Horror Club: We Are Still Here
Written and directed by Ted Geoghegan, We Are Still Here premiered to the world back in 2015 at South By Southwest festival and it has been haunting fans of the horror genre since. It is a freaky, unsettling film that has jump scares right where they should be, a house that eats people, and of course, what any good horror movie has: a town that has a terrifying and dark secret.
The year is 1979, and the lovely couple Paul (Andrew Sensenig) and his wife Anne (Barbara Crampton) and looking for a fresh start following the death of their son Bobby, who died in a fatal car accident. The pair decide to move to rural New England, where the town is small, everyone seems to know each other, and the spot seems like the perfect place to grieve and begin a new chapter of their lives. It doesn't take long, however, before Anne begins to claim she can hear the voice of Bobby echoing throughout their new home. Paul is pretty skeptical about the whole thing, but he tries to go along with it to support his wife. After meeting the new neighbors, Paul and Anne are warned: they need to get out of the house, and they need to get out quick. The pair are told the origin of their new home: the house was built by the Dagmar family, and it was intended to be a funeral home - that was, until the family was run out of town by the community for their malicious work. It was believed that the Dagmar family was selling the corpses of the towns family members and burying empty caskets in the graves! Pretty messed up- and certainly a good reason to be chased out of town.
Anne decides she needs to find out of the voices she is hearing throughout the house actually belongs to her deceased son, Bobby. So she enlists the help of her friends May and Jacob, who are the parents of a boy named Harry who was friends with Bobby and even shared a dorm with him. May and Jacob believe that they are capable of sensing the presence of the dead, so it was no question for Anne and Paul to ask them for their help in reading their new home. Harry arrives (with his girlfriend) at the house a few hours after his parents, and when the adults are out to eat, the first death occurs: a strange entity in the basement of the house (a charred figure) brings Harry's demise, as well as that of his girlfriend. The reign of death has officially begun.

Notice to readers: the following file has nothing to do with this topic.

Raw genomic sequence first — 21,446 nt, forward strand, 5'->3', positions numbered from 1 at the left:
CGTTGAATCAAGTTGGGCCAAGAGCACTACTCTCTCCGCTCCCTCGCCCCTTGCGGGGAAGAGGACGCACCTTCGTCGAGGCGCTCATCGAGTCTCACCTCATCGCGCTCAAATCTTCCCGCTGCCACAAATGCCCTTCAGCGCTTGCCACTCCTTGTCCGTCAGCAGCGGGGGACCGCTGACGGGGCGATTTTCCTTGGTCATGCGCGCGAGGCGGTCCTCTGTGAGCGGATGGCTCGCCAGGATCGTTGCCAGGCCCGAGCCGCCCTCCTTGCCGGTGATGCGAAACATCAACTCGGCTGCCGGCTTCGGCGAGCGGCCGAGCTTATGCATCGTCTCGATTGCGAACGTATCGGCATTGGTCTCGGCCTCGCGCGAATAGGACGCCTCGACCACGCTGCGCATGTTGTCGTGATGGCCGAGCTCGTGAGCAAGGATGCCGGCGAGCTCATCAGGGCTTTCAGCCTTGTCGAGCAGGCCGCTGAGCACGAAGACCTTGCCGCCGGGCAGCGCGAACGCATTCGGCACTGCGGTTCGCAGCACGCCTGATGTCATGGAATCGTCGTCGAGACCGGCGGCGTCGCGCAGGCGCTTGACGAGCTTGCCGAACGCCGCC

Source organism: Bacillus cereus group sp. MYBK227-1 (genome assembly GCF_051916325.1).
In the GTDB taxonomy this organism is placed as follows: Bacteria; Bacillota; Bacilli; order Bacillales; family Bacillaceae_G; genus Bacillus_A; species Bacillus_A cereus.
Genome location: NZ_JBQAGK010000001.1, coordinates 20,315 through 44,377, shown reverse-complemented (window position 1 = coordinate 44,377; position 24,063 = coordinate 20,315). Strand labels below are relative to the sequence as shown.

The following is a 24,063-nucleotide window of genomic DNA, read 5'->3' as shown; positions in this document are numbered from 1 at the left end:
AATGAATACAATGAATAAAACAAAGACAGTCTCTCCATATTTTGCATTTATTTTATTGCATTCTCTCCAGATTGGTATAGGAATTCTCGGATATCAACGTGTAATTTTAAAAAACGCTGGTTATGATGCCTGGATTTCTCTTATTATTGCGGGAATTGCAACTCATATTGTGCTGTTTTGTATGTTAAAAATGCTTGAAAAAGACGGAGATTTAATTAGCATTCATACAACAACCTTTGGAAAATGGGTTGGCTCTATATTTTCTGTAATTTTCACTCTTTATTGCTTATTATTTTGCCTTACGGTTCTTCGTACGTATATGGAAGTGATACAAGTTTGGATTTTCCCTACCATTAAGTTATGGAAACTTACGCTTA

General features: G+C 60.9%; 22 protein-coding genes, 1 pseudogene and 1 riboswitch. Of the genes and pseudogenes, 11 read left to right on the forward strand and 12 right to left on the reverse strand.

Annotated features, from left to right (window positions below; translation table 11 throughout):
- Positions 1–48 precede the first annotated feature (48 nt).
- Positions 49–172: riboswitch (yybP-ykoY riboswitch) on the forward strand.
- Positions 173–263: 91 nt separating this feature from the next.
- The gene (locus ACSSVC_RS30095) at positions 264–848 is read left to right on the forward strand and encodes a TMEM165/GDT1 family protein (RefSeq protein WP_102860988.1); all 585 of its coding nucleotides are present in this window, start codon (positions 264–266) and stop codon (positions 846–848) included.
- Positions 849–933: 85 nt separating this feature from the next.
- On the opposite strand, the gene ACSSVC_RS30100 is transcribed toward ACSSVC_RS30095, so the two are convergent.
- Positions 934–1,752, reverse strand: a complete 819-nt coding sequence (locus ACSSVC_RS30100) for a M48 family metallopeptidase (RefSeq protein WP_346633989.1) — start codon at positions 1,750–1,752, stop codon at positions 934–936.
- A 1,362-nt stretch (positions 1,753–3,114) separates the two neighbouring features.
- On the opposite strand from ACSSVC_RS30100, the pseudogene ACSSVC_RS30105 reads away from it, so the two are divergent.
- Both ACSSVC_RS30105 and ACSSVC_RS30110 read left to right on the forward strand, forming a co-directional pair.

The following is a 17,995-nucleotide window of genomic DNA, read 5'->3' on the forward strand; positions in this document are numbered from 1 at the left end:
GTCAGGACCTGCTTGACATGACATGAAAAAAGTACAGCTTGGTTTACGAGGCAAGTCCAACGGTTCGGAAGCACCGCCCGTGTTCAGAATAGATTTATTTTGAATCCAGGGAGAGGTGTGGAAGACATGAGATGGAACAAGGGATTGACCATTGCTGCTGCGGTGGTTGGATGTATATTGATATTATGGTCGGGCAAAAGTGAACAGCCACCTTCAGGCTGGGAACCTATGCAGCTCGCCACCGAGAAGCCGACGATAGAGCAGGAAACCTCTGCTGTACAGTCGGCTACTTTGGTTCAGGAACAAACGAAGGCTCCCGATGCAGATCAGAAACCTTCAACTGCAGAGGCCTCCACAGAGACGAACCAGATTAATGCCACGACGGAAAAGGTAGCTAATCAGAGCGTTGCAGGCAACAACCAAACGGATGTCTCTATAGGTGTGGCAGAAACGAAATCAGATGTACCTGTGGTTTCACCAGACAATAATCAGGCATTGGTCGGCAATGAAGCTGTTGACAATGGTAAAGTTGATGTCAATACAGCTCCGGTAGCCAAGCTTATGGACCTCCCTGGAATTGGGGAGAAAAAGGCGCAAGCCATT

Shortly after, the dark secret of the town is finally addressed, and it paints a clearer picture of what exactly is going on in this little town. Dave, the neighbors' husband who seems to have a close eye on the town, reveals that the house needs to feed! Every 30 years, the house needs to consume a family! Failure to do so, and the evil that resides in the house will unleash upon the town, seeking fresh souls to consume; so naturally, the townsfolk are fairly worried the evil will destroy the town, so they have come to the understanding that there must be a family residing in the house for it to consume, and that family is Paul and Anne Sacchetti.
It is right around this time that the movie takes its truly dark, twisted turn. As the wives are out grocery shopping, Jacob convinces Paul that they need to perform a seance to figure out the dark forces surrounding the house that they don't believe is Bobby. Paul agrees, and as they perform the seance, Jacon ends up becoming possessed by the spirit of Lassander Dagmar - the father of the family who built the home. Lassander uses Jacob's body to communicate with Paul, and explain to him that the story they were told about the Dagmar family was a lie: they weren't chased out of the town, they were used as human sacrifices to the evil that dwells beneath the house! As the wives come home, they are clearly freaked out and May ends up getting killed by crazy Dave, just after the demon inside of Jacob manages to overpower Jacob and make him kill himself. As all this chaos ensues, Anne can hear Bobby in the house yelling for his parents to get out, and the townsfolk begin breaking into the house to make sure the house gets its food! And to find out what goes on from there, you have to see We Are Still Here!
This movie was overall a great film for a number of reasons. I'm a fan of movies with a slow build up that eventually leads to all out chaos. We Are Still Here did not give the impression, at any point throughout the film, that it was going to get as gory and violent as it gets during the final scenes of the movie. While some may complain that the movie is way too slow to start, I think the build up was a good pace and the pay off was definitely worth it. The evil spirits are totally horrifying - their appearance alone is creepy, unsettling, and made for a great set of characters. Anne and Paul, as well as their friends May and Jacob, were very likable, and while I didn't feel attached to any of them at all, their personalities all went really well together and made for some entertaining moments. But the thing that really caught my attention and held it was that dark secret the town kept; once it was finally revealed, you knew it was going to only get crazy from that point on. The movie is also beautifully shot, and everything is very visually appealing. The gore is an excellent added feature, and definitely gave the film just that little bit of extra that it needed. Overall, We Are Still Here is an awesome take on an overdone concept, and it's definitely worth the watch if you are into flesh eating houses!!